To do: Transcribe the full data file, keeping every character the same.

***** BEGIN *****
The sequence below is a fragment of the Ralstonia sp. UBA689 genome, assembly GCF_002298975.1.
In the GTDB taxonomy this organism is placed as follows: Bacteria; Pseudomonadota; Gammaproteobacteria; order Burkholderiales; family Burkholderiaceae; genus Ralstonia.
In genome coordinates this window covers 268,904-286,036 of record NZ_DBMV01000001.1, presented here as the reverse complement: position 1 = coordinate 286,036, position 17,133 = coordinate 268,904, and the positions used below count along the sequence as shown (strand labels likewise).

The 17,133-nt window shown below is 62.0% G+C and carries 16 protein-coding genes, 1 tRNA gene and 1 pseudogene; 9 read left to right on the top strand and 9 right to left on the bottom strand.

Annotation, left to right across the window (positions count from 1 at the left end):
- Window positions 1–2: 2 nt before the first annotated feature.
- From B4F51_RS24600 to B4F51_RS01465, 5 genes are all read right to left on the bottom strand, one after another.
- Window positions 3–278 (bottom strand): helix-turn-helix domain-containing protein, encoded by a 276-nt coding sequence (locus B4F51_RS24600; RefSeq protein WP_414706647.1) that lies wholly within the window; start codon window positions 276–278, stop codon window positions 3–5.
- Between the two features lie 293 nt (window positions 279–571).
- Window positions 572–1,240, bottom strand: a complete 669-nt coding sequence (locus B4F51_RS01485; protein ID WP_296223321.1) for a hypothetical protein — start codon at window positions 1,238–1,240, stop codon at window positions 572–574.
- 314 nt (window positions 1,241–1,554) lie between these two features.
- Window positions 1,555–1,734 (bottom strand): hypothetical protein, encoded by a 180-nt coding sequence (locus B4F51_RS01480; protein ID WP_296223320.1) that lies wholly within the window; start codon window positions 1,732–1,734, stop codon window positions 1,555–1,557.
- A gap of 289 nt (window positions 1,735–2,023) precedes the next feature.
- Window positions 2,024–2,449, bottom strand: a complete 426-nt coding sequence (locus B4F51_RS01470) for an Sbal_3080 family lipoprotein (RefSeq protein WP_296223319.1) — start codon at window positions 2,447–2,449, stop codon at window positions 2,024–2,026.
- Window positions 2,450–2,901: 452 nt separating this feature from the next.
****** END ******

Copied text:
The sequence below is a fragment of the Ralstonia sp. UBA689 genome, assembly GCF_002298975.1.
In the GTDB taxonomy this organism is placed as follows: Bacteria; Pseudomonadota; Gammaproteobacteria; order Burkholderiales; family Burkholderiaceae; genus Ralstonia.
In genome coordinates this window covers 268,904-286,036 of record NZ_DBMV01000001.1, presented here as the reverse complement: position 1 = coordinate 286,036, position 17,133 = coordinate 268,904, and the positions used below count along the sequence as shown (strand labels likewise).

The 17,133-nt window shown below is 62.0% G+C and carries 16 protein-coding genes, 1 tRNA gene and 1 pseudogene; 9 read left to right on the top strand and 9 right to left on the bottom strand.

Annotation, left to right across the window (positions count from 1 at the left end):
- Window positions 1–2: 2 nt before the first annotated feature.
- From B4F51_RS24600 to B4F51_RS01465, 5 genes are all read right to left on the bottom strand, one after another.
- Window positions 3–278 (bottom strand): helix-turn-helix domain-containing protein, encoded by a 276-nt coding sequence (locus B4F51_RS24600; RefSeq protein WP_414706647.1) that lies wholly within the window; start codon window positions 276–278, stop codon window positions 3–5.
- Between the two features lie 293 nt (window positions 279–571).
- Window positions 572–1,240, bottom strand: a complete 669-nt coding sequence (locus B4F51_RS01485; protein ID WP_296223321.1) for a hypothetical protein — start codon at window positions 1,238–1,240, stop codon at window positions 572–574.
- 314 nt (window positions 1,241–1,554) lie between these two features.
- Window positions 1,555–1,734 (bottom strand): hypothetical protein, encoded by a 180-nt coding sequence (locus B4F51_RS01480; protein ID WP_296223320.1) that lies wholly within the window; start codon window positions 1,732–1,734, stop codon window positions 1,555–1,557.
- A gap of 289 nt (window positions 1,735–2,023) precedes the next feature.
- Window positions 2,024–2,449, bottom strand: a complete 426-nt coding sequence (locus B4F51_RS01470) for an Sbal_3080 family lipoprotein (RefSeq protein WP_296223319.1) — start codon at window positions 2,447–2,449, stop codon at window positions 2,024–2,026.
- Window positions 2,450–2,901: 452 nt separating this feature from the next.